The body must separate into two. For example in the opening move, part of the body faces forward and part of it rotates 45 degrees
Create an X. Make it so tight it turns: everything must be filled solid so that you cannot toss. In six sealing four closing, after rotating to align the front hand to the rear foot and the rear elbow to the front foot, then lock the hips from rotating and push the front foot to separate from the middle. No action should be in the arms or shoulders (they should feel as though they have not moved).
Place to get a response
The aim should be thin
Don’t move the contact
The move is to open backwards into your foot in line with the aim (without bending)
Create an arch. The properties of the arch are that the power is on the ends, and the space cannot be accessed. If one end releases, the power surges forward.
Independent action drill. Maintain grip but allow elbow and shoulder to be free to match the other person’s movements. Tie the distance between the hand and the dantien and match the force on the hand.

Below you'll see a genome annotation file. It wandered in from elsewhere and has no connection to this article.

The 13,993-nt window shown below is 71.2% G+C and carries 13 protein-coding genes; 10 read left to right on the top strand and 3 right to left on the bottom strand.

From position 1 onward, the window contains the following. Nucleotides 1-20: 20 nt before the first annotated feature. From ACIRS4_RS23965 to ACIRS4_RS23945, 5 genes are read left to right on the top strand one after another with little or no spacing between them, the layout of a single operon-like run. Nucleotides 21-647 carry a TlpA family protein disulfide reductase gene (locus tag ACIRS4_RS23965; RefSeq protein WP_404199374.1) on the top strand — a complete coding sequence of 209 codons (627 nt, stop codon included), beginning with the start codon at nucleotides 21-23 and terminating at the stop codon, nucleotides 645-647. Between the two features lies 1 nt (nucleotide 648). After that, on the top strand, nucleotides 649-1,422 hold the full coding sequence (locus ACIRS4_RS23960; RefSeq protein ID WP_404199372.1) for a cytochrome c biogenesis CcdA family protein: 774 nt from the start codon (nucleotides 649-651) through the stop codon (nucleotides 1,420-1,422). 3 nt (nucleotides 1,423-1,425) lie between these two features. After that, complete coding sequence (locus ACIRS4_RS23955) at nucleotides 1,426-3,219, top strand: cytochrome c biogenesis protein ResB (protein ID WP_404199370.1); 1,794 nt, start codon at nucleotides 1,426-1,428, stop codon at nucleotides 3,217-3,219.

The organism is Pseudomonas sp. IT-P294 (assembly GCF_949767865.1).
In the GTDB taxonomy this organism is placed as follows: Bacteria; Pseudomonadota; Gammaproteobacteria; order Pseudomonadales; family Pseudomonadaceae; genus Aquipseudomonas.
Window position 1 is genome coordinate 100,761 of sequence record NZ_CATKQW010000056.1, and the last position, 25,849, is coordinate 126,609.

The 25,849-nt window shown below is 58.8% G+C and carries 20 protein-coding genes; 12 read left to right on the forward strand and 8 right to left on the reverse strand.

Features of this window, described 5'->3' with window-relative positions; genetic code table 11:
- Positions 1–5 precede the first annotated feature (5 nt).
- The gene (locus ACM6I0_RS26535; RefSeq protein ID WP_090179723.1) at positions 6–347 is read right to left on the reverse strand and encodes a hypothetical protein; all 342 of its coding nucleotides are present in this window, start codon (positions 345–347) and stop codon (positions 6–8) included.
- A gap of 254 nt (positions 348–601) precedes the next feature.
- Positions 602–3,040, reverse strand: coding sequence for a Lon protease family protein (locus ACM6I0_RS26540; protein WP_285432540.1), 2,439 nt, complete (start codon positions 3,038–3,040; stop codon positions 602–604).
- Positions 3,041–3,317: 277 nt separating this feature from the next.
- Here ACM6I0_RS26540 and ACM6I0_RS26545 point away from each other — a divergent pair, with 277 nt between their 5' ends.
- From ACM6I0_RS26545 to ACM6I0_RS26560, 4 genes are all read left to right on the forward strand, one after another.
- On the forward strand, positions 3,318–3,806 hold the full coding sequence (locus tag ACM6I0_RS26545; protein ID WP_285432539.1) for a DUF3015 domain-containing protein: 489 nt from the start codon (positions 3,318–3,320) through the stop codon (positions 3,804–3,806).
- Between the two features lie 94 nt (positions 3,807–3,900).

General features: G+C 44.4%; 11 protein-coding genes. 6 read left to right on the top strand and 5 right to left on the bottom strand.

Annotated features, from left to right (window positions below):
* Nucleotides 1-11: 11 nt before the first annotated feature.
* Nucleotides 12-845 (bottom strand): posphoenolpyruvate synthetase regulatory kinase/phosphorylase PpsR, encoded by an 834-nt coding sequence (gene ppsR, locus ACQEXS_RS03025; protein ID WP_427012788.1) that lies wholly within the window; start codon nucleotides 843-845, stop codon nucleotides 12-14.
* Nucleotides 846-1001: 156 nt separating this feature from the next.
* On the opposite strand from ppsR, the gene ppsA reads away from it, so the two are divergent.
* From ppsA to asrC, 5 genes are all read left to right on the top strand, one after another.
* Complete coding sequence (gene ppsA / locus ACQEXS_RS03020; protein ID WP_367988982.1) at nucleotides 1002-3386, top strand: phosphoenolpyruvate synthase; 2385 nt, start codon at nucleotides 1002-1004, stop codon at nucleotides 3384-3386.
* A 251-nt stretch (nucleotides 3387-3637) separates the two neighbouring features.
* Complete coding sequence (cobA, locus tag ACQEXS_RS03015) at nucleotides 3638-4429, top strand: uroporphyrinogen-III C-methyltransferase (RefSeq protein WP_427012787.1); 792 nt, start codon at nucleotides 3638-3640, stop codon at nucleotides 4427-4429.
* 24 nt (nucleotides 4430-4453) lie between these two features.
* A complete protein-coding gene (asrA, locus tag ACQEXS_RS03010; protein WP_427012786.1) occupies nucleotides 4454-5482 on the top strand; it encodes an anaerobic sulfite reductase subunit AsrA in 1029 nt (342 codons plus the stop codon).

Another independent action drill: lock the hands in space and pull the dantien in. Lock the dantien and stretch the hands out.
The realcompresses your opponent against something solid so that the force has no escape except within his body
Expand into yourself
Twisting evolves into warping (one side expands faster than the other)
Each body part can not make horizontal movements
No push – everything must be a pull.
Only one thin line goes forward
Everything else has to get out of the way / line up to support it
Issue to the rear / arrive first – taiji adage 後發先至 misinterpreted as attack last, arrive first
T bar analogy: horizontal force converts to verticaland vertical force converts to horizontal rotation
Go lower to make space for the kua. A good stance is like an equilateral triangle – the base is wide enough to accommodate the height